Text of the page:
• You Wanna Help Ed Snowden? Here’s How…

    June 3, 2015 // 4 Comments »

    snowden hopex


    One of the reasons Ed Snowden is not in prison is because he has great lawyers who have been willing to work pro bono on his behalf.

    I’m no Ed Snowden, but one of the reasons I am able to write this blog is because I had great lawyers in my fight against the State Department who were willing to work pro bono on my behalf.

    The one thing Snowden and I do really have in common is that we are represented by the same group of lawyers, the men and women at the Government Accountability Project (GAP) and the American Civil Liberties Union (ACLU). The ACLU can always use a financial hand, but today’s request for help is aimed specifically at the Government Accountability Project.

    The Government Accountability Project’s office which works specifically on national security whistleblower cases and represents clients who cannot afford legal fees for free, is facing a funding crisis. You can imagine the legal efforts that have been necessary to help Snowden, Tom Drake, John Kiriakou, Bill Binney (and me) through sometimes years of government efforts to silence them.

    The government has lots of money and resources; whistleblowers have only the Government Accountability Project.

    So here it is: please go to the Government Accountability Project GoFundMe page and give something.

    They have a group lined up to offer matching donations, so even a small contribution doubles itself automatically. Your donation is tax-deductible in the U.S. You can donate anonymously.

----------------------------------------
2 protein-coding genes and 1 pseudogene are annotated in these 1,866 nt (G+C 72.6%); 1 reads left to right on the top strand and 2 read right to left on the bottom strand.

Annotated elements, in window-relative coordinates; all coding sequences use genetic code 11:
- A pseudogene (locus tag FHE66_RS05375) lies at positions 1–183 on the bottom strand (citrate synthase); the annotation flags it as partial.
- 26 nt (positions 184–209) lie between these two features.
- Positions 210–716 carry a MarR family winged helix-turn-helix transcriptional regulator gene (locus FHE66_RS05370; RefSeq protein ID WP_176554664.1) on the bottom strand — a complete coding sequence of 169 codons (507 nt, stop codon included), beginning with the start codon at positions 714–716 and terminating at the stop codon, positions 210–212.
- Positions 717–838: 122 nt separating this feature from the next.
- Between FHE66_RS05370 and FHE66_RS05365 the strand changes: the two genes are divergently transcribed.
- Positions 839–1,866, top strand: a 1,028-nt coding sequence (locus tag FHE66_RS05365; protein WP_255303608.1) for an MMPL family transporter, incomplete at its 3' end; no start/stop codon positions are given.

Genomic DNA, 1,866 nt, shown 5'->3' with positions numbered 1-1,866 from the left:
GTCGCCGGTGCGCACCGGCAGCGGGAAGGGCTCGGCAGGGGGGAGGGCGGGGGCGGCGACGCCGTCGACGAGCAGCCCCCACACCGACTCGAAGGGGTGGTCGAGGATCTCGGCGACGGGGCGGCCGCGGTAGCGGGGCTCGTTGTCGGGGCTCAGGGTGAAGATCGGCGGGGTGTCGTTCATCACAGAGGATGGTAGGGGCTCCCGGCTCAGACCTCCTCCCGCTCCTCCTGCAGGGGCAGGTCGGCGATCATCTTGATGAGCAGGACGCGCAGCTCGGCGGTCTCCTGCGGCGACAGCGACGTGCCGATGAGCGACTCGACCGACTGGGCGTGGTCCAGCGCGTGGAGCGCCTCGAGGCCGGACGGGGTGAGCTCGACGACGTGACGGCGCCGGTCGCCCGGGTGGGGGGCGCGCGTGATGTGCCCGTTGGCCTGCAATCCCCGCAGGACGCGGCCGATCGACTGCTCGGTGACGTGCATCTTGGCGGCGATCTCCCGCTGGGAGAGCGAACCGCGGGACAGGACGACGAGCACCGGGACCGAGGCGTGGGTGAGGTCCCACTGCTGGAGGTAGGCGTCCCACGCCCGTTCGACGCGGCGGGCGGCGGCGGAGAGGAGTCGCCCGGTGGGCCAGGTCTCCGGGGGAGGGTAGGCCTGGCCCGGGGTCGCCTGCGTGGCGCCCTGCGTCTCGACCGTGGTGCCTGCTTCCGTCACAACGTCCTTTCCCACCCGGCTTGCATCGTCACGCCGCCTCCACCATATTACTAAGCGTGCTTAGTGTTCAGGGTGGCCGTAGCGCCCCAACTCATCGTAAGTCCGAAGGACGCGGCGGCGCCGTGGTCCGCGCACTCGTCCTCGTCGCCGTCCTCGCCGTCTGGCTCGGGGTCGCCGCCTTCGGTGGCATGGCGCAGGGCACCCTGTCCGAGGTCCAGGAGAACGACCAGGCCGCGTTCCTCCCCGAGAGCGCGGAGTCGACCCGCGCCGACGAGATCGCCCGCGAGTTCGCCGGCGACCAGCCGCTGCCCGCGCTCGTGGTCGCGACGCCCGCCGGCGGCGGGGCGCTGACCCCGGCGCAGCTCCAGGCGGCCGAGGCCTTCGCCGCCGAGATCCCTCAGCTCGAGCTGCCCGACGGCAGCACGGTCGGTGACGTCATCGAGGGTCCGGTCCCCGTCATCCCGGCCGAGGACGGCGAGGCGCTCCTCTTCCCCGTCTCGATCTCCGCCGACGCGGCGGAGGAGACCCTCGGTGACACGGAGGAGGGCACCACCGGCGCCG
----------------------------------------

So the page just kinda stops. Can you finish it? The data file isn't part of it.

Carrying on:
The next whistleblower who will change history is out there, sitting in some government office, wondering if s/he will be alone when it is time to act on conscience and tell you the kind of things only someone inside the system can know. If you read this blog, I know you want to help him or her. Now, there is a way.


    FYI: I receive no money from any of this. My only association with the Government Accountability Project is as their legal client. They saved me and I’d kneel on broken glass if I thought that would help them continue their work.



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    Copyright © 2020. All rights reserved. The views expressed here are solely those of the author(s) in their private capacity.

    Posted in Democracy

    Van Buren Gets Favorite Whistleblower Retaliation Career-Ender: Pulling Security Clearances

    October 21, 2011 // Comments Off on Van Buren Gets Favorite Whistleblower Retaliation Career-Ender: Pulling Security Clearances

    The Government Accountability Project has a new article up about my problems with my security clearance, suspended by the State Department in retaliation for a link on this blog to a document on a Wikileaks site.

    The author writes:

    Peter Van Buren is the latest casualty of this punitive trend. The government suspended his top-secret security clearance – which he has held for 23 years – over LINKING (not LEAKING) to a WikiLeaks document on his blog and . . . surprise, surprise . . . publishing a book critical of the government.

    As a whistleblower attorney, this has happened to numerous clients who have held security clearances for decades, are just a few years away from retirement, but dare to say something critical of the government. Not only do they lose their pension, but the loss of their security clearance renders them unemployed and unemployable in the intelligence community.

    Like with Thomas Drake, Bill Binney, Kirk Wiebe, Franz Gayl, and numerous GAP clients, these life-long public servants have had their security clearances suspended. Not necessarily revoked (because if its revoked, that can be challenged through federal court), but suspended, so that the action cannot be challenged.

    So these folks who have been in possession of security clearances for decades suddenly “raise serious security concerns” because they criticize the government.


    Read the whole article at the Government Accountability Project.



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    Copyright © 2020. All rights reserved. The views expressed here are solely those of the author(s) in their private capacity.

    Posted in Democracy